2023-09-25 | Article | Insights
Understanding the differences between Universal Analytics (UA) and Google Analytics 4 (GA4) is crucial as the final transition from UA to GA4 approaches. While there are fundamental disparities between the platforms, there are also several tactical differences you're likely to encounter once GA4 is implemented. One metric that has undergone notable changes is Bounce Rate, which is important to explore in order to grasp its variations between the two platforms.
To provide context, let's revisit the historical definition of Bounce Rate. In Universal Analytics, a Bounce is any session with a single interactive event, typically a single pageview. If there are subsequent interactive events, the session is not considered a Bounce.
Examples of Bounced Sessions in Universal Analytics include:
Examples of Non-Bounced Sessions in Universal Analytics include:
In Universal Analytics, Bounce Rate represents the percentage of all sessions that include a Bounce.
Before discussing the GA4 Bounce Rate, it's essential to understand the metrics of Engaged Sessions and Engagement Rate, which are new to GA4. Engagement Rate is the percentage of sessions identified by GA4 as "engaged." So, what constitutes an Engaged Session?
An Engaged Session in GA4 is any session that meets one or more of the following criteria:
Engagement Rate is the percentage of sessions that are considered as Engaged Sessions.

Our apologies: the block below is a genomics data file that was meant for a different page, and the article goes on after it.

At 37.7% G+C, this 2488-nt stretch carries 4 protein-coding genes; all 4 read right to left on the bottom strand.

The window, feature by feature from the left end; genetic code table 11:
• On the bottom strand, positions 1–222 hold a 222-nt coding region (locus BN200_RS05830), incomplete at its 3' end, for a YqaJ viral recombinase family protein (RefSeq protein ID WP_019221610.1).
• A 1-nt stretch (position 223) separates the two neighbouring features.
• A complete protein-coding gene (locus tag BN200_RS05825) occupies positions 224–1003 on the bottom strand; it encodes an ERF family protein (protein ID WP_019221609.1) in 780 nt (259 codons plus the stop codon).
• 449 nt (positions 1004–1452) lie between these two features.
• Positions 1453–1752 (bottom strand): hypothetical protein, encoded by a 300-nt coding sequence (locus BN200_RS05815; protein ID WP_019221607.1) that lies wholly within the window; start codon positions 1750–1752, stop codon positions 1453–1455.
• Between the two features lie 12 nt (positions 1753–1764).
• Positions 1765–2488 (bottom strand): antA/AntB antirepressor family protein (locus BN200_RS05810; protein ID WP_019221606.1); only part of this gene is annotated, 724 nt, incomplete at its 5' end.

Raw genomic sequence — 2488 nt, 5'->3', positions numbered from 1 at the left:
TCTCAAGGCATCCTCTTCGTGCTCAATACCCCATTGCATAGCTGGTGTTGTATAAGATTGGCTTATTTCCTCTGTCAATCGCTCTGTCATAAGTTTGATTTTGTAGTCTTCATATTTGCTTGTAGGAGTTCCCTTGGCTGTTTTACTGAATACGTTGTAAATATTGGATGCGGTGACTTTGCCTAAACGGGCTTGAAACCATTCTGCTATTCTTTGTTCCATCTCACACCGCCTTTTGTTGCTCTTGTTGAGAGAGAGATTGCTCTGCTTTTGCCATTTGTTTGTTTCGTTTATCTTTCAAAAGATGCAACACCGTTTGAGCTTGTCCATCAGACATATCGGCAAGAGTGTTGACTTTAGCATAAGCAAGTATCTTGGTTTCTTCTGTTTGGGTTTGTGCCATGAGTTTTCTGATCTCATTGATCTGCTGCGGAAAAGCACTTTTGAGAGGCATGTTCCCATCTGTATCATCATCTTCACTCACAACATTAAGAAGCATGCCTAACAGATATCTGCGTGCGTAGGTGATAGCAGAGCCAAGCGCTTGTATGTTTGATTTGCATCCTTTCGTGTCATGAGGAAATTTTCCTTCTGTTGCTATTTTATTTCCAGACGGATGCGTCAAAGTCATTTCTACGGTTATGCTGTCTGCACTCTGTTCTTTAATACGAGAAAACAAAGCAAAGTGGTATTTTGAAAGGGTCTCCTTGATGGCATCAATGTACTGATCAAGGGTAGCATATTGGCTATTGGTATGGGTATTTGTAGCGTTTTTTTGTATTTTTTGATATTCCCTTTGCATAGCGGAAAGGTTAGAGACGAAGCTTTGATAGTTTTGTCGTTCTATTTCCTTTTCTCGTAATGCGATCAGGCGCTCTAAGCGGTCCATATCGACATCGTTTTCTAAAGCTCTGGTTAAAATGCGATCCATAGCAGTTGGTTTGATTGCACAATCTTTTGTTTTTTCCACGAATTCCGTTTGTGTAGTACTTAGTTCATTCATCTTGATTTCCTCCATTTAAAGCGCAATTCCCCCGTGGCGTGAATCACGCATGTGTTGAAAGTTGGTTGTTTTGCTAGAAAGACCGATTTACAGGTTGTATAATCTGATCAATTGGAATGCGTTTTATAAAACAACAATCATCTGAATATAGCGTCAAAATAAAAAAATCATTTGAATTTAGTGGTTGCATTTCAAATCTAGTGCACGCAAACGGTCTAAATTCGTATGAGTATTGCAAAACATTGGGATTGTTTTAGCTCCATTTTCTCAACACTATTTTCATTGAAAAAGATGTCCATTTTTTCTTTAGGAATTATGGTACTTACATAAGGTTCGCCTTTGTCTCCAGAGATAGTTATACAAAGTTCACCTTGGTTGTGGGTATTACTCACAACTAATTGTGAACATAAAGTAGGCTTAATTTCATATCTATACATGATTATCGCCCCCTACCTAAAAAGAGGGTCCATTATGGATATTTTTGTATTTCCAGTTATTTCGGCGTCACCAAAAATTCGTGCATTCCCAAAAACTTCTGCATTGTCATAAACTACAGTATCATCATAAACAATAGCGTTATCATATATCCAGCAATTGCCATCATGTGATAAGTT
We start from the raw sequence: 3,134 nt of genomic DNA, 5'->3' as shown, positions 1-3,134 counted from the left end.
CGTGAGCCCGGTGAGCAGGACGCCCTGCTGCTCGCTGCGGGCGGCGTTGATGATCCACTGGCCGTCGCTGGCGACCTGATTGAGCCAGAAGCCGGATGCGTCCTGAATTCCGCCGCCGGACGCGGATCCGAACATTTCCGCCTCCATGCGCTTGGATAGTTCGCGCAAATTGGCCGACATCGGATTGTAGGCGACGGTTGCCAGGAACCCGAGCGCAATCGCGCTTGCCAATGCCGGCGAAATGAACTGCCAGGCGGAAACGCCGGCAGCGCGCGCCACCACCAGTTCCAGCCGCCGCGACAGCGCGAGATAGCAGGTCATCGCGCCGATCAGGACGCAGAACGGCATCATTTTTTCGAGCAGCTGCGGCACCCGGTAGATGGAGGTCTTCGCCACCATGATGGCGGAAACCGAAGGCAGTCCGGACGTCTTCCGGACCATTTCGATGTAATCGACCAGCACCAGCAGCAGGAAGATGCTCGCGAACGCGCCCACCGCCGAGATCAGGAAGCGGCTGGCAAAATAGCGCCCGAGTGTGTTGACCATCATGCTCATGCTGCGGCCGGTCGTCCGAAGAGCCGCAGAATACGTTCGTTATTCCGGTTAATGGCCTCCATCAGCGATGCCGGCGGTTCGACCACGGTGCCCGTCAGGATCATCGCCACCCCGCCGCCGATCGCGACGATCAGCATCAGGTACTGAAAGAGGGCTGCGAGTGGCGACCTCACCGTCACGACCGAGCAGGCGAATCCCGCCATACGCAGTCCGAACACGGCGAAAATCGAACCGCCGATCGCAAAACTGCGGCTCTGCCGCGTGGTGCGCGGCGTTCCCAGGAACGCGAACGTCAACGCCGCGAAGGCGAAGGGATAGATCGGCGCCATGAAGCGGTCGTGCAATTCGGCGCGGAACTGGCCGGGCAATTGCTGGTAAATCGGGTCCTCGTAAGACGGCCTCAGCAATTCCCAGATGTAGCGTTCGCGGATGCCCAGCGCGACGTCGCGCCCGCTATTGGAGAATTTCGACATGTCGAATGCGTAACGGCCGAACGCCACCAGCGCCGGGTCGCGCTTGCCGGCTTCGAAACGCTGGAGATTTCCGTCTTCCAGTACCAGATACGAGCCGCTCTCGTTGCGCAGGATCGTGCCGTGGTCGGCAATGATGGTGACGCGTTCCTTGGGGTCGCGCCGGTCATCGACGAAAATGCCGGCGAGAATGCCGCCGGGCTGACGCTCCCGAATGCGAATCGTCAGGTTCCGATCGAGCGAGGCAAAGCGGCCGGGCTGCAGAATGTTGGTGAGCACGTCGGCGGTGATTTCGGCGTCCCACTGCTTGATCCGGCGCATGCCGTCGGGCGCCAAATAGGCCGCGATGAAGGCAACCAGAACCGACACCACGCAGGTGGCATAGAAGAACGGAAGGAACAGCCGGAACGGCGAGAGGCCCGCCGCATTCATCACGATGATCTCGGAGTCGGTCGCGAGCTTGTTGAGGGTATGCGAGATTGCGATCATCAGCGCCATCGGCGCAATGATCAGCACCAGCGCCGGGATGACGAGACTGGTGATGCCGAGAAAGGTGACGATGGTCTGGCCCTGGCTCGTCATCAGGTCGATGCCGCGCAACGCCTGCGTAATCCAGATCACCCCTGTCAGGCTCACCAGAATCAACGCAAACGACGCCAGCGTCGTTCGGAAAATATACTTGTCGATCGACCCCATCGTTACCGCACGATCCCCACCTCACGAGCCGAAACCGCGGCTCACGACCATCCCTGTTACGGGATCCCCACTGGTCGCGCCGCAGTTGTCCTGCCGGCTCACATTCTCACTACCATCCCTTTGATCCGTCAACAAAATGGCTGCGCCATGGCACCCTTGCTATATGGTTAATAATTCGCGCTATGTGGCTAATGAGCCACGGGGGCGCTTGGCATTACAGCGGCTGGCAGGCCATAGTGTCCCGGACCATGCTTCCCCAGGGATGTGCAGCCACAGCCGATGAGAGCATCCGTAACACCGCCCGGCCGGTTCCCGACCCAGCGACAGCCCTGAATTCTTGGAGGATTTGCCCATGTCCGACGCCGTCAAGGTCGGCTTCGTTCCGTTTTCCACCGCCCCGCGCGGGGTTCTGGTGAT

Bounce Rate in GA4 is calculated as “[1 minus Engagement Rate]”. Therefore, a Bounced Session in GA4 refers to any session that does not qualify as an Engaged Session.
Examples of Bounced Sessions in GA4 include:
There are two main disparities between Bounce Rate in UA and GA4:
The evolution of Bounce Rate calculation from UA to GA4 enables businesses to gain a more personalized understanding of bounce and engagement. Since each website is unique, flexible approaches are required to measure Bounce Rates effectively, and GA4 provides those options. GA4's flexible customization capabilities offer a higher level of control without the need for GTM/custom scripting work. In general, organizations can expect to see lower Bounce Rates in GA4 compared to Universal Analytics, primarily due to the role of timing in calculating Bounce Rate. However, since GA4 offers flexibility in measuring Bounce Rate, individual experiences may vary.